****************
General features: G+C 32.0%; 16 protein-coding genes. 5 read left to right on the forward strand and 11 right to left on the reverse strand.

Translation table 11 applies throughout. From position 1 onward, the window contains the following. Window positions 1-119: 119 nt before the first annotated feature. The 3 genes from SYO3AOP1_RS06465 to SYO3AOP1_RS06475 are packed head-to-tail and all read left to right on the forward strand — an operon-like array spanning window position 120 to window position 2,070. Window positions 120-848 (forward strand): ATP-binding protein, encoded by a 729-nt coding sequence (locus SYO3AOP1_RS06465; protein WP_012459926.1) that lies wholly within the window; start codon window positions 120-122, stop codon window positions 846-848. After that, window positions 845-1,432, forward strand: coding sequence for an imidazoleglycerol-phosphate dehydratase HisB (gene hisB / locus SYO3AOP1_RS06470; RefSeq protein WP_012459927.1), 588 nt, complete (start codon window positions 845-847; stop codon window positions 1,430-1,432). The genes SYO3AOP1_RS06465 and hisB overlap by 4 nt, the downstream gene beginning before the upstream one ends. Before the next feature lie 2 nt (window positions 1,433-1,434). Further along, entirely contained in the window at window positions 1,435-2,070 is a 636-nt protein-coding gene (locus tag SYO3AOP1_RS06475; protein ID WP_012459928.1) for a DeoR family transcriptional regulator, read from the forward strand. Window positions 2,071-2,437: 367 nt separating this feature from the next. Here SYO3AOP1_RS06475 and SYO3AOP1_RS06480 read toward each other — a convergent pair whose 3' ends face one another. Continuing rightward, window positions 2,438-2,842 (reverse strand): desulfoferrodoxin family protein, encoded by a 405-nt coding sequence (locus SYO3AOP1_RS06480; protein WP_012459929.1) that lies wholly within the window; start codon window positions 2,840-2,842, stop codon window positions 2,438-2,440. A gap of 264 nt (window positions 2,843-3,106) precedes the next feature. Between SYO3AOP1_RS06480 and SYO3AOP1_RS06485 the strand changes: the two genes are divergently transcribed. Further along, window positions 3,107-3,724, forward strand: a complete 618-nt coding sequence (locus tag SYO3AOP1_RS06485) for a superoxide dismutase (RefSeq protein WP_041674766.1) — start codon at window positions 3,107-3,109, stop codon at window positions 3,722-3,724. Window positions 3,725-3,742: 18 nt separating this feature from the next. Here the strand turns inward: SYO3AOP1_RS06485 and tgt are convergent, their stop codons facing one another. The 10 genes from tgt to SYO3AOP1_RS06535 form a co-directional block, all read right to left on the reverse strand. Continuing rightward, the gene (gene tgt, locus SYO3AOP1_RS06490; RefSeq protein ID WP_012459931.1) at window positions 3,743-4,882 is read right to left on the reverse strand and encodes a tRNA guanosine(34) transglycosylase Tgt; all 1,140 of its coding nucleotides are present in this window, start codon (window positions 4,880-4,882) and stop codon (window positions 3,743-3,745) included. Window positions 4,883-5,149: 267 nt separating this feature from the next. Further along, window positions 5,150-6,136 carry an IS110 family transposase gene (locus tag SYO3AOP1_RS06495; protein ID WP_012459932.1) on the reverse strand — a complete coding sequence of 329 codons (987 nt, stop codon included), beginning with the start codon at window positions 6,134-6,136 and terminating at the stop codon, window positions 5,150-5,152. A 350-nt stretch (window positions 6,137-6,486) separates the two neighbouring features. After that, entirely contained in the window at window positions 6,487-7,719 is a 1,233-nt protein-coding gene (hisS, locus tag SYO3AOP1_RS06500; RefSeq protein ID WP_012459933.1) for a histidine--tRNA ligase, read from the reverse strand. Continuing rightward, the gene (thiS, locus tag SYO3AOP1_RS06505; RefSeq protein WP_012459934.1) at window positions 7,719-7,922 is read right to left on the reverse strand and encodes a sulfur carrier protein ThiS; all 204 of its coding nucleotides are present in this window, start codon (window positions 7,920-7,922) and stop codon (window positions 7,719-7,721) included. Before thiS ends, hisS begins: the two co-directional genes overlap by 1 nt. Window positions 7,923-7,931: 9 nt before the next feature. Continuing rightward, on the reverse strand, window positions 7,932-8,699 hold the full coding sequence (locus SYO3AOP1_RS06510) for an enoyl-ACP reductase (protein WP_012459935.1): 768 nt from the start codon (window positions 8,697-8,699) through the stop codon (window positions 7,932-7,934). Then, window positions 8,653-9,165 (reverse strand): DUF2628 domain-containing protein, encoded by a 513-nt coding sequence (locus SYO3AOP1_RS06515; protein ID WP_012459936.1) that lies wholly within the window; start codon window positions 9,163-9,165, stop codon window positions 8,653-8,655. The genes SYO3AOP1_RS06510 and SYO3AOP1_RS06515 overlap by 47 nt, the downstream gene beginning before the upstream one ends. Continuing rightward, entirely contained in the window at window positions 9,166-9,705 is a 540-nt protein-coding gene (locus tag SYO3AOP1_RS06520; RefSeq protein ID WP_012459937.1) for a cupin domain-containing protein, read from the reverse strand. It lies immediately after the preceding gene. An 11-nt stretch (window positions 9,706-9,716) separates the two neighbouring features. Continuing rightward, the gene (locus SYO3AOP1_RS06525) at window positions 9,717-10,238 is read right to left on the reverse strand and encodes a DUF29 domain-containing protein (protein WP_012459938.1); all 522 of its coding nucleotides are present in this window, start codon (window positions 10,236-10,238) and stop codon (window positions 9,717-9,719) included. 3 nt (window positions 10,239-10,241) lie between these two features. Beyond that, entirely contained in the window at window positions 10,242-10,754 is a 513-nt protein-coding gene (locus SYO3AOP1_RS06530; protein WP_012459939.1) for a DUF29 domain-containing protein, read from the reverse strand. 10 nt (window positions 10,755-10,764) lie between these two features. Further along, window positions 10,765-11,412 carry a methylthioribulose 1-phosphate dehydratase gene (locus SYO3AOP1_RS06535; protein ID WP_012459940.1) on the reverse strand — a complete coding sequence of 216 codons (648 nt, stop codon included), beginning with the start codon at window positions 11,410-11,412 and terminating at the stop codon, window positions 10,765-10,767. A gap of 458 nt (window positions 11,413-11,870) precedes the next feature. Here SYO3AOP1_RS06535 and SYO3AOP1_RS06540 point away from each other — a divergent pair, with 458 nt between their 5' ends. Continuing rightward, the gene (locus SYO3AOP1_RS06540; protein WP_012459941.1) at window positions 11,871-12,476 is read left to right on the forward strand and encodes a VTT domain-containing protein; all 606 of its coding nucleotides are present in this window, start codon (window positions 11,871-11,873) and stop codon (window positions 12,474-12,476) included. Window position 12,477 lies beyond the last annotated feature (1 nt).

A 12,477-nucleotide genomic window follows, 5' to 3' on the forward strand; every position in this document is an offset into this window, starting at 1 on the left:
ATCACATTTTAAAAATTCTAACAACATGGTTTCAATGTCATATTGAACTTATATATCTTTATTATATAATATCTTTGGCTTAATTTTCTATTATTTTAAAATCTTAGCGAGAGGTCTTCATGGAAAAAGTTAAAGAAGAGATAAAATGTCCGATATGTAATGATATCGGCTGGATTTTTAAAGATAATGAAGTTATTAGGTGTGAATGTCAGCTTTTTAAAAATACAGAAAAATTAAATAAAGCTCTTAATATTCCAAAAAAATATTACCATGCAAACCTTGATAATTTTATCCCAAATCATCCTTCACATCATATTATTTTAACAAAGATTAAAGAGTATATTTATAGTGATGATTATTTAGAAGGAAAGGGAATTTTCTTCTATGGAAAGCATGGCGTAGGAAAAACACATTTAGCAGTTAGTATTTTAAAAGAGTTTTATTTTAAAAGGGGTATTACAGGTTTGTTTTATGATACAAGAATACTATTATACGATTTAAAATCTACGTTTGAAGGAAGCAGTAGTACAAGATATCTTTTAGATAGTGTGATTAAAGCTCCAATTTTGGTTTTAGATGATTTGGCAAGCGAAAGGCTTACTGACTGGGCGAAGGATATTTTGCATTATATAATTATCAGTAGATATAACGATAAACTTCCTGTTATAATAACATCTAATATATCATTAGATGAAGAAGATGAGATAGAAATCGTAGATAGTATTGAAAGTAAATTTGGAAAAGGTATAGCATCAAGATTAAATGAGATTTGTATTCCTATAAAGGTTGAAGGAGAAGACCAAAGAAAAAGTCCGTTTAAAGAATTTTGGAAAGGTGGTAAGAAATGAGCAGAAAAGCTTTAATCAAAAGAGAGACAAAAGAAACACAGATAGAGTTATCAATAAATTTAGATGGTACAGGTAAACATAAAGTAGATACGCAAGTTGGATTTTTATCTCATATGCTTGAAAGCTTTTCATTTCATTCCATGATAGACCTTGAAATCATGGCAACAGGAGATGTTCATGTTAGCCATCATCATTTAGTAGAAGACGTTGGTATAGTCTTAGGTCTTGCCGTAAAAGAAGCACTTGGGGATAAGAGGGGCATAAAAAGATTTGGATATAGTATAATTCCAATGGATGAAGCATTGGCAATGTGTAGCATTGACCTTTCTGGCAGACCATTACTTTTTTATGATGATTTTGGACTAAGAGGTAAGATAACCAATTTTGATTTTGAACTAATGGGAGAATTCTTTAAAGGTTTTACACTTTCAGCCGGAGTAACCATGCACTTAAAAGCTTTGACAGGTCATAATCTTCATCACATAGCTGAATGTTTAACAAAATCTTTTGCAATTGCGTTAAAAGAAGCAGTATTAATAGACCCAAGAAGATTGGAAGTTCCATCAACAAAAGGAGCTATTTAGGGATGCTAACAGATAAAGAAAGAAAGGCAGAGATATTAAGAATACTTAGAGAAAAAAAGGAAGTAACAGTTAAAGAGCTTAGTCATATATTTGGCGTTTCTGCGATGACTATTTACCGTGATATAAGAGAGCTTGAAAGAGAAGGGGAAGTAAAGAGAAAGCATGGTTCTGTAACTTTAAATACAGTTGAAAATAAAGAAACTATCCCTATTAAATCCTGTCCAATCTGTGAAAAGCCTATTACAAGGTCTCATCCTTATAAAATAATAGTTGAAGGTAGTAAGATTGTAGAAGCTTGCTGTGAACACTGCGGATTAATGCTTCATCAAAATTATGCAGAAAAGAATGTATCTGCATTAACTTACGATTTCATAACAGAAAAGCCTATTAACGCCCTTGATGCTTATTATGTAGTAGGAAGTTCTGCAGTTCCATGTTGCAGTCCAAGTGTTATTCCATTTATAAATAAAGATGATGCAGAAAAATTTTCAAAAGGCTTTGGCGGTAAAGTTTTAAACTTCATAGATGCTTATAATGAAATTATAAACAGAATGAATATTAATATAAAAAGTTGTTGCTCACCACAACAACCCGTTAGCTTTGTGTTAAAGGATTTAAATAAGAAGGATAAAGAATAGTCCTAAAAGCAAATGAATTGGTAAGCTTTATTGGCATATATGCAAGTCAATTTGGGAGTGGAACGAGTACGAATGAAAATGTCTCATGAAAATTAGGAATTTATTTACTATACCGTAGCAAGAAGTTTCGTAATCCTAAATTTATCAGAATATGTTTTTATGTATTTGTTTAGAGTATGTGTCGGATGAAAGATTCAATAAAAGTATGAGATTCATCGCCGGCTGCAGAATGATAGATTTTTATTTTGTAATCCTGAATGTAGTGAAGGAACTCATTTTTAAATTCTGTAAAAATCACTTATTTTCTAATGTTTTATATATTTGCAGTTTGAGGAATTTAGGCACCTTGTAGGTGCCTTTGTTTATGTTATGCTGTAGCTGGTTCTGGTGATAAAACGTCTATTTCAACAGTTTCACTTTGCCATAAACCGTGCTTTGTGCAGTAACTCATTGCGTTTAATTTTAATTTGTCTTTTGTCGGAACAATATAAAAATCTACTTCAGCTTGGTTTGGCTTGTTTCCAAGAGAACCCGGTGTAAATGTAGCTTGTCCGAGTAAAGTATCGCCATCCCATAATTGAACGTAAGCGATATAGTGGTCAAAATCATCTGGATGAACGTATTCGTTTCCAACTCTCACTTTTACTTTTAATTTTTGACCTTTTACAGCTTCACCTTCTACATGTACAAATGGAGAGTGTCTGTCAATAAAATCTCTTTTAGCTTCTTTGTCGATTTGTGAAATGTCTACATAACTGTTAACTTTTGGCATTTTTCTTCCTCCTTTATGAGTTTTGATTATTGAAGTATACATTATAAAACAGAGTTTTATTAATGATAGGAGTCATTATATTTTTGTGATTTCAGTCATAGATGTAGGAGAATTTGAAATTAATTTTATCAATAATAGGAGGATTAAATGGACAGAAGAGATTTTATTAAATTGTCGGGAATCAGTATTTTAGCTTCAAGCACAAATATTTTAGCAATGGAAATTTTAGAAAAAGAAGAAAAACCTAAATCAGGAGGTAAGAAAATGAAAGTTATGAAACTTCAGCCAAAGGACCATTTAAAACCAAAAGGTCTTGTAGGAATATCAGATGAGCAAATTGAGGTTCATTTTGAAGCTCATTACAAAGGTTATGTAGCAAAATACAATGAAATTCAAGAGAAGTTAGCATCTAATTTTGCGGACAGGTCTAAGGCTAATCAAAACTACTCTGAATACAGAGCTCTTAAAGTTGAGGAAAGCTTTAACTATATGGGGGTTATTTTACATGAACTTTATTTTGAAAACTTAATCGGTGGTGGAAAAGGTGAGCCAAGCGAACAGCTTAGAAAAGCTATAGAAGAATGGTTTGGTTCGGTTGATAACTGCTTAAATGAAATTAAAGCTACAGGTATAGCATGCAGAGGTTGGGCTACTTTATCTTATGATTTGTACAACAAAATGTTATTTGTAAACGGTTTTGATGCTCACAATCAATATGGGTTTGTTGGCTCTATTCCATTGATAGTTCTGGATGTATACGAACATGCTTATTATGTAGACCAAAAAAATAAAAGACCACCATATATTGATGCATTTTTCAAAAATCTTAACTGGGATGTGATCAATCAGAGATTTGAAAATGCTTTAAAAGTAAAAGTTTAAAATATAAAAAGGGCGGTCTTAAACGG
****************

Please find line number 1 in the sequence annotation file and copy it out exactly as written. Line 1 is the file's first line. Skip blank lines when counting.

General features: G+C 32.0%; 16 protein-coding genes. 5 read left to right on the forward strand and 11 right to left on the reverse strand.